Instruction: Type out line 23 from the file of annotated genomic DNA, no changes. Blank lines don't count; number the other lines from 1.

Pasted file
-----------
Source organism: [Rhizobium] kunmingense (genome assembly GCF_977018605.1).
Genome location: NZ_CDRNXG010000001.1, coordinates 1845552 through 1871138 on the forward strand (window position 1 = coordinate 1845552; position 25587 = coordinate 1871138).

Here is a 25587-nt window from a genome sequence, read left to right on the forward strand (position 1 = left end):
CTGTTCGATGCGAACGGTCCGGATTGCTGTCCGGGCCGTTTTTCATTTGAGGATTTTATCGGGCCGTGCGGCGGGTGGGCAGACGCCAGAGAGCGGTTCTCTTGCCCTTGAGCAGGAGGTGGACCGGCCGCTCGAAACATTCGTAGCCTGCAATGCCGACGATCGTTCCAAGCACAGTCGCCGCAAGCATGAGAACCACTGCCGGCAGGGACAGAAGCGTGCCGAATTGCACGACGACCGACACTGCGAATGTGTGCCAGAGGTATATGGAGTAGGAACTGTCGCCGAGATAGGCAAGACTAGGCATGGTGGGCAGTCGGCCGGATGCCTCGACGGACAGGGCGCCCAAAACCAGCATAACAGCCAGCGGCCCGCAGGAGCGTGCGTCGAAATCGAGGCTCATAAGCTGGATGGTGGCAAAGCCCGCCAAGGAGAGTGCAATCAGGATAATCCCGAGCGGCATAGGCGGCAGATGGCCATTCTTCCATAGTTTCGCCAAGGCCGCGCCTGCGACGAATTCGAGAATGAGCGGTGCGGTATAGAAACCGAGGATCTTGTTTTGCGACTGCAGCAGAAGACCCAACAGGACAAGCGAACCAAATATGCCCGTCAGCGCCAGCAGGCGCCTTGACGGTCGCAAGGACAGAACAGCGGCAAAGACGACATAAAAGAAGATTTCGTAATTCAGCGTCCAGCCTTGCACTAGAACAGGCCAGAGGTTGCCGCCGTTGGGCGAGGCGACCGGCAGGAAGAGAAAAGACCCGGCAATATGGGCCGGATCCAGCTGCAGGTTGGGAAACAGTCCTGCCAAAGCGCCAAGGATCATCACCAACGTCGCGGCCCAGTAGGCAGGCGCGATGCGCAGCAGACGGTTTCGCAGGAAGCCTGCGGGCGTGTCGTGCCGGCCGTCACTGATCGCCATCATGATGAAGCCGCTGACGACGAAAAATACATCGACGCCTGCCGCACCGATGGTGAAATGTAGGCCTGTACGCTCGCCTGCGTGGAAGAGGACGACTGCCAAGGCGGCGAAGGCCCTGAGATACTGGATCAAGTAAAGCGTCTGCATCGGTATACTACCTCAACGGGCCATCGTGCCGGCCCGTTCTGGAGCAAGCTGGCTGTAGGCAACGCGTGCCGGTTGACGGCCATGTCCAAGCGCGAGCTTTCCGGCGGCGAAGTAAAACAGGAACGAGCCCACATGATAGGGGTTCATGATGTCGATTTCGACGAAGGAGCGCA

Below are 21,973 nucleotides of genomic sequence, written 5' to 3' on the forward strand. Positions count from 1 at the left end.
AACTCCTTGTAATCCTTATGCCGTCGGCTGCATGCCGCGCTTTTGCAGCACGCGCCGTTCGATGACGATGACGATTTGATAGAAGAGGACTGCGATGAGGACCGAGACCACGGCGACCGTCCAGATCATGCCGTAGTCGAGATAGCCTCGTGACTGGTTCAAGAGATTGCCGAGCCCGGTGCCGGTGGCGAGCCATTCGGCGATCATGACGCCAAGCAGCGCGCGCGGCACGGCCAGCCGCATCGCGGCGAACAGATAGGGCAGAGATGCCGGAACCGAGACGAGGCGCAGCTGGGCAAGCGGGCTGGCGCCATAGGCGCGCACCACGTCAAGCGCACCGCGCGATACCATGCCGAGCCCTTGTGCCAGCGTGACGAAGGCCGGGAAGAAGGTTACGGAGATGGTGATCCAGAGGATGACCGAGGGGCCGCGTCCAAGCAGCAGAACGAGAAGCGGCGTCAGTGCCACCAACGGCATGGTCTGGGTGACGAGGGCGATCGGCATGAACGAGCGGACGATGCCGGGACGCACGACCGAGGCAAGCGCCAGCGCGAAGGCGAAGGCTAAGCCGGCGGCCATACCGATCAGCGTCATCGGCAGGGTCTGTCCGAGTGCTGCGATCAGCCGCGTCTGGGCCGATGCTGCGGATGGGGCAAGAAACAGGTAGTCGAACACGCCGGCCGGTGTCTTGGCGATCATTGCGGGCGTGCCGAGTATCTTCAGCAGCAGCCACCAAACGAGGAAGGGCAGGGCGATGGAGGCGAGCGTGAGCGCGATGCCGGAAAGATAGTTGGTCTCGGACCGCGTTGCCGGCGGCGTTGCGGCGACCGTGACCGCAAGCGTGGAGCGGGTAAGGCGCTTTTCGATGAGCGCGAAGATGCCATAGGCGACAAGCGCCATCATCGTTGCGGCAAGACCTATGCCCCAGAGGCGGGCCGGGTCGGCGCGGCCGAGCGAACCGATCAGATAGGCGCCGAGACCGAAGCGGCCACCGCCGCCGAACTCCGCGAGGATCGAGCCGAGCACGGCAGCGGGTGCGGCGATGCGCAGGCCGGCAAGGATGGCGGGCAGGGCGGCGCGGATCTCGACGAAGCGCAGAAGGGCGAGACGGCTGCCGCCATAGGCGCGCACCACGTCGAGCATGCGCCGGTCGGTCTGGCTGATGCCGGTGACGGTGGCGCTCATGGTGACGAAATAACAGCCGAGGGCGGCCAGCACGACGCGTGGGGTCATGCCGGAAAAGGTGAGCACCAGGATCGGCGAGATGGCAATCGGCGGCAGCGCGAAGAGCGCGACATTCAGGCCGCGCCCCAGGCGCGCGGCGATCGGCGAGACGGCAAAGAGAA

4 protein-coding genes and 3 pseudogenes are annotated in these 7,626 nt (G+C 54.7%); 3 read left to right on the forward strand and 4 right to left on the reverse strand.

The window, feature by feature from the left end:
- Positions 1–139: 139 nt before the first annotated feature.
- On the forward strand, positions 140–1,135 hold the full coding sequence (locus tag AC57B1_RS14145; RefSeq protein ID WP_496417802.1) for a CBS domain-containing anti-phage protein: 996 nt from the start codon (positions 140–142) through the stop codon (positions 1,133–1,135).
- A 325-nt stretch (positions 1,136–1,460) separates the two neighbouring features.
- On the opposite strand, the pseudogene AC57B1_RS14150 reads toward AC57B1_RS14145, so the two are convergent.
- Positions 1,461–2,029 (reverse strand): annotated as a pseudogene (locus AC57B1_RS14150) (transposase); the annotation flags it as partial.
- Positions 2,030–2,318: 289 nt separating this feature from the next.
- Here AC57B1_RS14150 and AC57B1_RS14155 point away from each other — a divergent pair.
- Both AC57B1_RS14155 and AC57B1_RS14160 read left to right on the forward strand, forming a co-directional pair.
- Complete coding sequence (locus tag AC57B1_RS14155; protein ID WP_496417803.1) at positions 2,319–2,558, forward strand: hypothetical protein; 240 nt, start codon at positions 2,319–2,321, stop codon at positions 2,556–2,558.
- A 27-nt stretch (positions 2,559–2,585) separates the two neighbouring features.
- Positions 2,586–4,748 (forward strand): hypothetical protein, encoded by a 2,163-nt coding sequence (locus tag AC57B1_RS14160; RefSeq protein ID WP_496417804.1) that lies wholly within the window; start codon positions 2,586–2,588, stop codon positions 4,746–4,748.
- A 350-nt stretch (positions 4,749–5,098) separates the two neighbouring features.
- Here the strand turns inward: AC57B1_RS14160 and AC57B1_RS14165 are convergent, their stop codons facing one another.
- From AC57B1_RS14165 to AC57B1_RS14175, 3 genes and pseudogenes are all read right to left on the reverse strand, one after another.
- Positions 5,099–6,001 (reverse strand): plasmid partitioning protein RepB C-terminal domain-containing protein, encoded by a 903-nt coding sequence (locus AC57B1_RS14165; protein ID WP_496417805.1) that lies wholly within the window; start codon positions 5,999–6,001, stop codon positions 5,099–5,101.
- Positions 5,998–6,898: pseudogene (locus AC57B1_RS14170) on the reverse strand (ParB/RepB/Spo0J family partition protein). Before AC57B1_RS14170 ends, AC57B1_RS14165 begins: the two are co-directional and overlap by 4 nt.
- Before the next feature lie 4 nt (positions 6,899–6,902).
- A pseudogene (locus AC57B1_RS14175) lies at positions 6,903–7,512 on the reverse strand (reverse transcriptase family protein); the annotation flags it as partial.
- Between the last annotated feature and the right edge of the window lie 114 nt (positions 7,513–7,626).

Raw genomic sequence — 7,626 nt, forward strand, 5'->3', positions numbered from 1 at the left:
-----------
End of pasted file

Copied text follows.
- Positions 5,099–6,001 (reverse strand): plasmid partitioning protein RepB C-terminal domain-containing protein, encoded by a 903-nt coding sequence (locus AC57B1_RS14165; protein ID WP_496417805.1) that lies wholly within the window; start codon positions 5,999–6,001, stop codon positions 5,099–5,101.